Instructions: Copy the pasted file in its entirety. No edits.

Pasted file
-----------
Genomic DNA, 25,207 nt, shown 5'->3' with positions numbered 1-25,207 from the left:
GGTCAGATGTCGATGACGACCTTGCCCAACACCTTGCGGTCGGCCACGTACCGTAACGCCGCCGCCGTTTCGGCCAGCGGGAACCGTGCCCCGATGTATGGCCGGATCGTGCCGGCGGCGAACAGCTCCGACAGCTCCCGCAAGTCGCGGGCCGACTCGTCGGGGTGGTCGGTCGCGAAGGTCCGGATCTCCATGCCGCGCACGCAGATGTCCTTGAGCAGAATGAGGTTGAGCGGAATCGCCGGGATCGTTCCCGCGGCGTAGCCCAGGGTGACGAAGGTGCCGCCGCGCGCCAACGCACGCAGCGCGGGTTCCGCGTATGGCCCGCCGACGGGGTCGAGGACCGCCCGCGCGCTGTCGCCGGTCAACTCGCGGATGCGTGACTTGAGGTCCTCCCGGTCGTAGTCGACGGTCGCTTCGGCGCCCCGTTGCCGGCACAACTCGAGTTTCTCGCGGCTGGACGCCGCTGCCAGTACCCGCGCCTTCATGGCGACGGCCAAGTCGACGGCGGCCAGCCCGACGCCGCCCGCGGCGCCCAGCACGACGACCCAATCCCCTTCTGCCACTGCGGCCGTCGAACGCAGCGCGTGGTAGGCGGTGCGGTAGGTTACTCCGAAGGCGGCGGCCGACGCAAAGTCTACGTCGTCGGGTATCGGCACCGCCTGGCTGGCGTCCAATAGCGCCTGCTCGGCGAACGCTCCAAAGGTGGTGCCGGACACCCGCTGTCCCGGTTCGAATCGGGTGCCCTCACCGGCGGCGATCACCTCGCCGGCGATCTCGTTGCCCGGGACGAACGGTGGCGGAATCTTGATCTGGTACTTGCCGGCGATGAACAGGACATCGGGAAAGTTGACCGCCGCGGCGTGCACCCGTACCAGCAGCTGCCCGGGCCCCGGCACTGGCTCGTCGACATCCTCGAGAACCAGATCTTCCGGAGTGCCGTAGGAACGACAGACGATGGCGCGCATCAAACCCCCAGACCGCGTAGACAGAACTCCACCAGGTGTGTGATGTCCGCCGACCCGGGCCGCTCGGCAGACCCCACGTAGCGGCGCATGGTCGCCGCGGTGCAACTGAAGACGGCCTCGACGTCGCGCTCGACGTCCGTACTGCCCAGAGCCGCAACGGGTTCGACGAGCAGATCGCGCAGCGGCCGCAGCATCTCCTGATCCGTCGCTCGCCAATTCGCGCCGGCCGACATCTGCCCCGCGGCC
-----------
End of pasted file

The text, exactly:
Genomic DNA, 25,207 nt, shown 5'->3' with positions numbered 1-25,207 from the left:
GGTCAGATGTCGATGACGACCTTGCCCAACACCTTGCGGTCGGCCACGTACCGTAACGCCGCCGCCGTTTCGGCCAGCGGGAACCGTGCCCCGATGTATGGCCGGATCGTGCCGGCGGCGAACAGCTCCGACAGCTCCCGCAAGTCGCGGGCCGACTCGTCGGGGTGGTCGGTCGCGAAGGTCCGGATCTCCATGCCGCGCACGCAGATGTCCTTGAGCAGAATGAGGTTGAGCGGAATCGCCGGGATCGTTCCCGCGGCGTAGCCCAGGGTGACGAAGGTGCCGCCGCGCGCCAACGCACGCAGCGCGGGTTCCGCGTATGGCCCGCCGACGGGGTCGAGGACCGCCCGCGCGCTGTCGCCGGTCAACTCGCGGATGCGTGACTTGAGGTCCTCCCGGTCGTAGTCGACGGTCGCTTCGGCGCCCCGTTGCCGGCACAACTCGAGTTTCTCGCGGCTGGACGCCGCTGCCAGTACCCGCGCCTTCATGGCGACGGCCAAGTCGACGGCGGCCAGCCCGACGCCGCCCGCGGCGCCCAGCACGACGACCCAATCCCCTTCTGCCACTGCGGCCGTCGAACGCAGCGCGTGGTAGGCGGTGCGGTAGGTTACTCCGAAGGCGGCGGCCGACGCAAAGTCTACGTCGTCGGGTATCGGCACCGCCTGGCTGGCGTCCAATAGCGCCTGCTCGGCGAACGCTCCAAAGGTGGTGCCGGACACCCGCTGTCCCGGTTCGAATCGGGTGCCCTCACCGGCGGCGATCACCTCGCCGGCGATCTCGTTGCCCGGGACGAACGGTGGCGGAATCTTGATCTGGTACTTGCCGGCGATGAACAGGACATCGGGAAAGTTGACCGCCGCGGCGTGCACCCGTACCAGCAGCTGCCCGGGCCCCGGCACTGGCTCGTCGACATCCTCGAGAACCAGATCTTCCGGAGTGCCGTAGGAACGACAGACGATGGCGCGCATCAAACCCCCAGACCGCGTAGACAGAACTCCACCAGGTGTGTGATGTCCGCCGACCCGGGCCGCTCGGCAGACCCCACGTAGCGGCGCATGGTCGCCGCGGTGCAACTGAAGACGGCCTCGACGTCGCGCTCGACGTCCGTACTGCCCAGAGCCGCAACGGGTTCGACGAGCAGATCGCGCAGCGGCCGCAGCATCTCCTGATCCGTCGCTCGCCAATTCGCGCCGGCCGACATCTGCCCCGCGGCC